I am slowly working on ideas for my upcoming Master’s Thesis (very slowly), and therefore today’s post will be mainly a contemplative one – mulling over some of my initial thoughts. Also, this thesis will of course be about video games. Surprise, surprise.
In previous blog posts, I wrote about whether video games make players more violent, and also Star Wars: Knights of the Old Republic, which created a feeling of guilt during game-play. In this post I look at a research paper that connects these two by looking at how video games elicit guilt and thereby salience towards care and fairness.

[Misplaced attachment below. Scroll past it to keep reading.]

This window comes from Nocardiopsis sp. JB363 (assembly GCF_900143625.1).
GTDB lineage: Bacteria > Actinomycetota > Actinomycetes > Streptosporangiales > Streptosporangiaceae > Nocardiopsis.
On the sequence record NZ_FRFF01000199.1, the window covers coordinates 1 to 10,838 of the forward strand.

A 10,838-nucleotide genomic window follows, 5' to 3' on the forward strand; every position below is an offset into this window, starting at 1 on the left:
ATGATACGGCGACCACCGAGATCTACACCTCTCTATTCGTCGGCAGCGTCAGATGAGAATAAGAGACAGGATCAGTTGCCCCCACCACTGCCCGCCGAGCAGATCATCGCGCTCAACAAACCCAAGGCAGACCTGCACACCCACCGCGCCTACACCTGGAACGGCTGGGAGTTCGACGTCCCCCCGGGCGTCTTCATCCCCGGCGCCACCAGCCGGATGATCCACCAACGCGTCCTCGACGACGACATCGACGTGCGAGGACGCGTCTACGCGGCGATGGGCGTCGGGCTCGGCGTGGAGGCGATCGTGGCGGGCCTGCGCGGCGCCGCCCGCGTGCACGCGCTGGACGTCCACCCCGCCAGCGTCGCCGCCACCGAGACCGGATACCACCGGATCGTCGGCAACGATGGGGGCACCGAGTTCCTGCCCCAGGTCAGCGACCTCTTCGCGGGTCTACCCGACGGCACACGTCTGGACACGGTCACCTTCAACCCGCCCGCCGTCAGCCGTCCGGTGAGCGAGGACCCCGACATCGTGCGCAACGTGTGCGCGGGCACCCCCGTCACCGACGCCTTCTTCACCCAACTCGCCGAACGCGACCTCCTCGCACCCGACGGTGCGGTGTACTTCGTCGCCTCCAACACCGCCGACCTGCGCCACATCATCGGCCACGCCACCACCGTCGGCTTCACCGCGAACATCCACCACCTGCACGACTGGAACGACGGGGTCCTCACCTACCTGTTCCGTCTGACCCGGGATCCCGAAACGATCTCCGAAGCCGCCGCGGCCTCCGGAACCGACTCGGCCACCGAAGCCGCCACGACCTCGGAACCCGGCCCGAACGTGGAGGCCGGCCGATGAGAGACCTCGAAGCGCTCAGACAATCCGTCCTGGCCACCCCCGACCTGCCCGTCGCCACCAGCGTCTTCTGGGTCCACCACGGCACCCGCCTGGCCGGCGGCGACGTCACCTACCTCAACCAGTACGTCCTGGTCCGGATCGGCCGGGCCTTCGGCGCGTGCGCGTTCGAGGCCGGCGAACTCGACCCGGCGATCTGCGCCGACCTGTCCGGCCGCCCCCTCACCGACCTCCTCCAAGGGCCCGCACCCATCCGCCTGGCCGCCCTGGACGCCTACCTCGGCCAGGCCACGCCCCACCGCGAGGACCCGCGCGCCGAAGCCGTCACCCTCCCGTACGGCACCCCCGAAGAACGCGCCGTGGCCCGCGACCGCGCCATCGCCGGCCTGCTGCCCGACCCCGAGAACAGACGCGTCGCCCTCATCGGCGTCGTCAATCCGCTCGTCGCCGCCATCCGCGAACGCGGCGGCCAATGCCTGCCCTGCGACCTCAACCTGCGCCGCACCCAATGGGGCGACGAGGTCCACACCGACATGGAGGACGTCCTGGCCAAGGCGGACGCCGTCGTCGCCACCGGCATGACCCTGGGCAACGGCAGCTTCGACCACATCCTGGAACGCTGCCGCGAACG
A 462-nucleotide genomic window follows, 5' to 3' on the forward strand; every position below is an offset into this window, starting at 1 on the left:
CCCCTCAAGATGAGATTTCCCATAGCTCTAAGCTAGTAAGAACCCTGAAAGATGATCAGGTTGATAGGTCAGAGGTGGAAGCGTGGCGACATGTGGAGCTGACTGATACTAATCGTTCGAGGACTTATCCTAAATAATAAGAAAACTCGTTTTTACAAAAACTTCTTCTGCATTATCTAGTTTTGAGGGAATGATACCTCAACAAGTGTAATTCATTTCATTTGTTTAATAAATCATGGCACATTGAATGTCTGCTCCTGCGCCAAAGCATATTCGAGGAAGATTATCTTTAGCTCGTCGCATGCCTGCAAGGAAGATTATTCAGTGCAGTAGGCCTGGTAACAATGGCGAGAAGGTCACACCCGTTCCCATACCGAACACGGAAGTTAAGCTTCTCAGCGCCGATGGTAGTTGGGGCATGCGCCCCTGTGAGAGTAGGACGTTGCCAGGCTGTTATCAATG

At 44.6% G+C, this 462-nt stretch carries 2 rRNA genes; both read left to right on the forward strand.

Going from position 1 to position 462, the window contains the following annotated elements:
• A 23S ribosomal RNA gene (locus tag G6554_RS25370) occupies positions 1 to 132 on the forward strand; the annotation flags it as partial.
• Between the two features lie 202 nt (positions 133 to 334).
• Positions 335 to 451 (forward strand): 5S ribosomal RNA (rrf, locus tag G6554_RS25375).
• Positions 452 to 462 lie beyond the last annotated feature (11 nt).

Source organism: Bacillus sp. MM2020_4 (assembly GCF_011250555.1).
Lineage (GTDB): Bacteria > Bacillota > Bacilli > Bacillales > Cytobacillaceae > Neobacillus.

Have you ever wondered what it might feel like if you were actually in a horror movie? Wondered maybe, why people freeze in certain situations instead of just reacting? Or simply why the characters always seem to react so irrational? I am no one step closer to understanding these characters after playing the game Dread Halls with and Oculus Rift on PC – it was literally horrible!
Welcome! Today I will look at White Night, a third-person, detective-puzzle survival-horror game. Some very clear game-design choices were seemingly made during the production of this game, and these become evident from the very first minutes of playing. This game is simple, yet clever, in its way of devising scary and creepy moments throughout. It certainly affected me!